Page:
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Four ways to tan hides

Scraping a hideSeveral of you have asked in the past whether we tan the hides of the deer we kill, and I've always replied that it sounds too hard.  (Plus, what would I use the leather for?)  But Olson made the process seem fascinating, and now I wish I still had this fall's hide to practice on!  The author explained that there are four ways of tanning hides, and each process results in a different end product.

Rawhide is the simplest method of tanning skin.  First, you remove the flesh by scraping (a process you have to use for any type of tanning).  Usually, the hair is removed as well, which involves soaking the hide in water or in a mixture of wood ashes and water, then pulling out the hair.  After that, a skin earmarked for rawhide is simply laced into a frame or tacked to a board to dry.  Rawhide is traditionally used to  make drums, kayaks, containers, roofing, or armor.

When I first eschewed tanning, I was assuming the only method was brain-tanning, which is a very common technique used to create a breathable fabric called buckskin.  You first remove the skin and hair using the methods mentioned above, then you work brains (or eggs or soap and oil) into the skin.  Next, comes a softening step which involves stretching the skin in many different directions, and you end by smoking the skin to make the softening permanent.

Tanned hidesBark-tanning creates a water-resistant skin, and was traditionally used to make footware, rain slickers, leather jackets, belts, harnesses, and containers.  The method is similar to brain-tanning, but you use tannin-rich water (bark tea) rather than brains, and you soften the skin by working in oil.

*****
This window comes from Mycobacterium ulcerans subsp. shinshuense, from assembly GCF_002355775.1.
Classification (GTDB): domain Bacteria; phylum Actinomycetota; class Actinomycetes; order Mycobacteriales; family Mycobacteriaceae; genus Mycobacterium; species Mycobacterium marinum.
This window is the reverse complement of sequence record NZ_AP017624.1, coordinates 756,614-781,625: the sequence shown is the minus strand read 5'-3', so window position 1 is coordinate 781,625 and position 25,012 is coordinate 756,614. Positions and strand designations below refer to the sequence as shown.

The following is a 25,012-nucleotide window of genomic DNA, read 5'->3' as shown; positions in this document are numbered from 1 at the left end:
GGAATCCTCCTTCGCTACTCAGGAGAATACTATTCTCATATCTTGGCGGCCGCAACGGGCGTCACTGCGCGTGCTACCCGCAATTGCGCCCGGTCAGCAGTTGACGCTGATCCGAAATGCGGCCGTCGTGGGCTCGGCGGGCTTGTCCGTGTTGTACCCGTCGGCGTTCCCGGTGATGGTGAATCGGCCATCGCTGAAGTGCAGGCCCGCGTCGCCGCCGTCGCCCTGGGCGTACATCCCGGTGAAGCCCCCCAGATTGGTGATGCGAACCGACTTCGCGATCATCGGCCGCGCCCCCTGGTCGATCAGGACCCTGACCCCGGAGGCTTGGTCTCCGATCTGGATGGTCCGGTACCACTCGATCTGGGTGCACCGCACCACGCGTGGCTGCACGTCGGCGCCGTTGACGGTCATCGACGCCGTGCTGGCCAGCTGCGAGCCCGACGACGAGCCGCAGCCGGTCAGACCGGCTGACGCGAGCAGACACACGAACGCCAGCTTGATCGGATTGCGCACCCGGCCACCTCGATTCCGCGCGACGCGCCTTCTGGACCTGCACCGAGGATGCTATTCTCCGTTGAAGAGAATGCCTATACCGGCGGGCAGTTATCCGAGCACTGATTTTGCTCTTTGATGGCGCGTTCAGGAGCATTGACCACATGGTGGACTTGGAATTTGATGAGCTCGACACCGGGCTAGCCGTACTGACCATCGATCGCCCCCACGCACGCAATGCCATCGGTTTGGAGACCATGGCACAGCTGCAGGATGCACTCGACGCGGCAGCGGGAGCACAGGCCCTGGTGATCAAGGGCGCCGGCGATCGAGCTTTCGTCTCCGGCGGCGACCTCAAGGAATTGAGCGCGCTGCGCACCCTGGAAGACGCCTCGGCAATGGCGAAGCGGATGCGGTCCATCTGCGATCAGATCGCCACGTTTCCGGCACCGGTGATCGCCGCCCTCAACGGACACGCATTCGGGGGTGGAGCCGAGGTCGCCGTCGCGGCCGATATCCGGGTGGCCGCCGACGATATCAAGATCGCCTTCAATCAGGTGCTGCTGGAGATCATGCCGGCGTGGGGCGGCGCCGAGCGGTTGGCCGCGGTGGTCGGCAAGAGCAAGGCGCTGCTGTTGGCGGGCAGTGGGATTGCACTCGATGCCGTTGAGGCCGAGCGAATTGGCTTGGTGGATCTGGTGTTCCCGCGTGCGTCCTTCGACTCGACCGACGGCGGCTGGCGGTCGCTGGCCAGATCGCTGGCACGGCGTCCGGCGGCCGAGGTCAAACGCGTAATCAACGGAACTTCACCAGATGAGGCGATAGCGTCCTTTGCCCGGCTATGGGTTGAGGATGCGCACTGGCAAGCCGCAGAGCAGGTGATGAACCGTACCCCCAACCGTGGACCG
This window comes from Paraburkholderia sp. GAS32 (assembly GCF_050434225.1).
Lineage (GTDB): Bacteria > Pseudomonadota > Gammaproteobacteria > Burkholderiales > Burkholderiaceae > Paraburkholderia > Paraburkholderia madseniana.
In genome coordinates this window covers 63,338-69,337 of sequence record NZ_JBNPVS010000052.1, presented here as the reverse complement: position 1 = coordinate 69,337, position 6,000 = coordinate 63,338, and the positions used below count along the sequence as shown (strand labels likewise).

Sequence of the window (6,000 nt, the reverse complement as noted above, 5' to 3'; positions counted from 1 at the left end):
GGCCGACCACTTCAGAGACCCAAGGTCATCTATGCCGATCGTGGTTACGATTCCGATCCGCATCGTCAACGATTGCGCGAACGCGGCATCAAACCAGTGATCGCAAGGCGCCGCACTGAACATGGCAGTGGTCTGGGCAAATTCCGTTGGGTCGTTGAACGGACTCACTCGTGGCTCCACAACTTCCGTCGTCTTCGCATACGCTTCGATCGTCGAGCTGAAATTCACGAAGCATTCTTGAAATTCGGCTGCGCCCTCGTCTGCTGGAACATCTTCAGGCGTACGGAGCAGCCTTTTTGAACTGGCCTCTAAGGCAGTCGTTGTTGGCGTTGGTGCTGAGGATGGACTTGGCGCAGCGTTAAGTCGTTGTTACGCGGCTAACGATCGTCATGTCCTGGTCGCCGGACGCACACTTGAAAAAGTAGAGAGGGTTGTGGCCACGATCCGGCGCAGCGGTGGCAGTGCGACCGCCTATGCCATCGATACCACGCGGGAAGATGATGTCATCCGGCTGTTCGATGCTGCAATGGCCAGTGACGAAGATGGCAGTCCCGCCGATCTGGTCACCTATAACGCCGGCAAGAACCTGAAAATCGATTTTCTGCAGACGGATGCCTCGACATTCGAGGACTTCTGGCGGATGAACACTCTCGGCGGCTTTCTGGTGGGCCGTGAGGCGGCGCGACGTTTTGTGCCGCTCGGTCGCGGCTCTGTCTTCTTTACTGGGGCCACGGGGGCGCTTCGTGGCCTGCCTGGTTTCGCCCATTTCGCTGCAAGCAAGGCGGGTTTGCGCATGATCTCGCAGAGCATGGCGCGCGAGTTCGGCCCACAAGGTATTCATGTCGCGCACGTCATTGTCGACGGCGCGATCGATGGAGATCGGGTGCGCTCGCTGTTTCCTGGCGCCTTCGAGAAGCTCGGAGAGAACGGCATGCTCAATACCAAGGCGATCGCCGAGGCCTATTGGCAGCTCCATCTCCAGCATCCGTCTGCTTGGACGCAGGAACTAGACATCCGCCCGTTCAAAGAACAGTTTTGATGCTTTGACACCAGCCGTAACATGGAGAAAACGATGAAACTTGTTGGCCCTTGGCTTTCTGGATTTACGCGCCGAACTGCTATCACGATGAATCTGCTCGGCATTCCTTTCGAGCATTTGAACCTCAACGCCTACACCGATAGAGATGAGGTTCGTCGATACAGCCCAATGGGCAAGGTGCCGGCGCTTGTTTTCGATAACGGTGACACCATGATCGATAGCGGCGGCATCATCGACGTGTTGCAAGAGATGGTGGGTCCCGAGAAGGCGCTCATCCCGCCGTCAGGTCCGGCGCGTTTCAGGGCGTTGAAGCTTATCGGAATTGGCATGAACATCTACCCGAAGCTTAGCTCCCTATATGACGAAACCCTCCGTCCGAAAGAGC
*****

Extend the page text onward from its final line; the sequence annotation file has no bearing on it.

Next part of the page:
The final type of skin is a fur, which simply means you leave the hair on rather than taking it off.  Olson suggests that furs work best with brain-tanning methods, so you end up with a soft, supple skin on one side and the fur on the other.

If all of these methods still sound too hard, Olson presents one final option.  First, create a rawhide skin, drying it completely, then cut the skin into strips and make jello!  Rehydrate the strips overnight, boil the skin-and-water mixture for four hours, add flavors, and the result will set up overnight into a tasty gelatin.

Maybe I'll try one of the simplest techniques next year.  Or perhaps I'll use one of Olson's trapping suggestions to procure a small hide this winter that I can experiment on.  Like other chapters in Unlearn, Rewild, this one made me want to go out and follow his lead immediately.


This post is part of our Unlearn, Rewild lunchtime series.  Read all of the entries:


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I did about 10 deerskins to buckskins last year and it was extremely time consuming. Moisture at different stages in the tanning process can make or break your hide softness. I encourage you to try it, though, because when you make a good buckskin, it's very rewarding.
Comment by Mandy R Thu Dec 26 09:52:24 2013

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